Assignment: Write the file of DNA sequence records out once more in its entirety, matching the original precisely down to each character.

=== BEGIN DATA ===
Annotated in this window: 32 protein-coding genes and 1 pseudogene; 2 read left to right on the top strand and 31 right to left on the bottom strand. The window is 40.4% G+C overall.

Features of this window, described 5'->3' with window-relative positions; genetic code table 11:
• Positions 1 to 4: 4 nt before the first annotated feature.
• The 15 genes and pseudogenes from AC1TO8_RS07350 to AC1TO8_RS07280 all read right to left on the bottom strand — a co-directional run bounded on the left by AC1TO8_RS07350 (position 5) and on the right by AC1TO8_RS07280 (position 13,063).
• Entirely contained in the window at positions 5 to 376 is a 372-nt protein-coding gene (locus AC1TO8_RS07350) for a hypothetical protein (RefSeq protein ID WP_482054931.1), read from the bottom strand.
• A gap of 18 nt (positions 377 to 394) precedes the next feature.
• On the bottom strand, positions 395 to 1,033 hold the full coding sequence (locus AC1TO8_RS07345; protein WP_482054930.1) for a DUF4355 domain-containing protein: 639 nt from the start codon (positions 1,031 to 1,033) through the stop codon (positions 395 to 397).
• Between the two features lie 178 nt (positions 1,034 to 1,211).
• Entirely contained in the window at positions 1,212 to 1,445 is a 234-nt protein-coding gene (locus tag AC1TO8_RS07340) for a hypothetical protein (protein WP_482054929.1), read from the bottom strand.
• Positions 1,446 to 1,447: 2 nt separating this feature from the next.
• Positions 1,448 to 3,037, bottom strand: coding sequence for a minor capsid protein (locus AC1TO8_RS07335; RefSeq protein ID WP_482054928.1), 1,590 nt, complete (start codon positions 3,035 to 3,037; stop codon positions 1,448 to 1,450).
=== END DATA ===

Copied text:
Annotated in this window: 32 protein-coding genes and 1 pseudogene; 2 read left to right on the top strand and 31 right to left on the bottom strand. The window is 40.4% G+C overall.

Features of this window, described 5'->3' with window-relative positions; genetic code table 11:
• Positions 1 to 4: 4 nt before the first annotated feature.
• The 15 genes and pseudogenes from AC1TO8_RS07350 to AC1TO8_RS07280 all read right to left on the bottom strand — a co-directional run bounded on the left by AC1TO8_RS07350 (position 5) and on the right by AC1TO8_RS07280 (position 13,063).
• Entirely contained in the window at positions 5 to 376 is a 372-nt protein-coding gene (locus AC1TO8_RS07350) for a hypothetical protein (RefSeq protein ID WP_482054931.1), read from the bottom strand.
• A gap of 18 nt (positions 377 to 394) precedes the next feature.
• On the bottom strand, positions 395 to 1,033 hold the full coding sequence (locus AC1TO8_RS07345; protein WP_482054930.1) for a DUF4355 domain-containing protein: 639 nt from the start codon (positions 1,031 to 1,033) through the stop codon (positions 395 to 397).
• Between the two features lie 178 nt (positions 1,034 to 1,211).
• Entirely contained in the window at positions 1,212 to 1,445 is a 234-nt protein-coding gene (locus tag AC1TO8_RS07340) for a hypothetical protein (protein WP_482054929.1), read from the bottom strand.
• Positions 1,446 to 1,447: 2 nt separating this feature from the next.
• Positions 1,448 to 3,037, bottom strand: coding sequence for a minor capsid protein (locus AC1TO8_RS07335; RefSeq protein ID WP_482054928.1), 1,590 nt, complete (start codon positions 3,035 to 3,037; stop codon positions 1,448 to 1,450).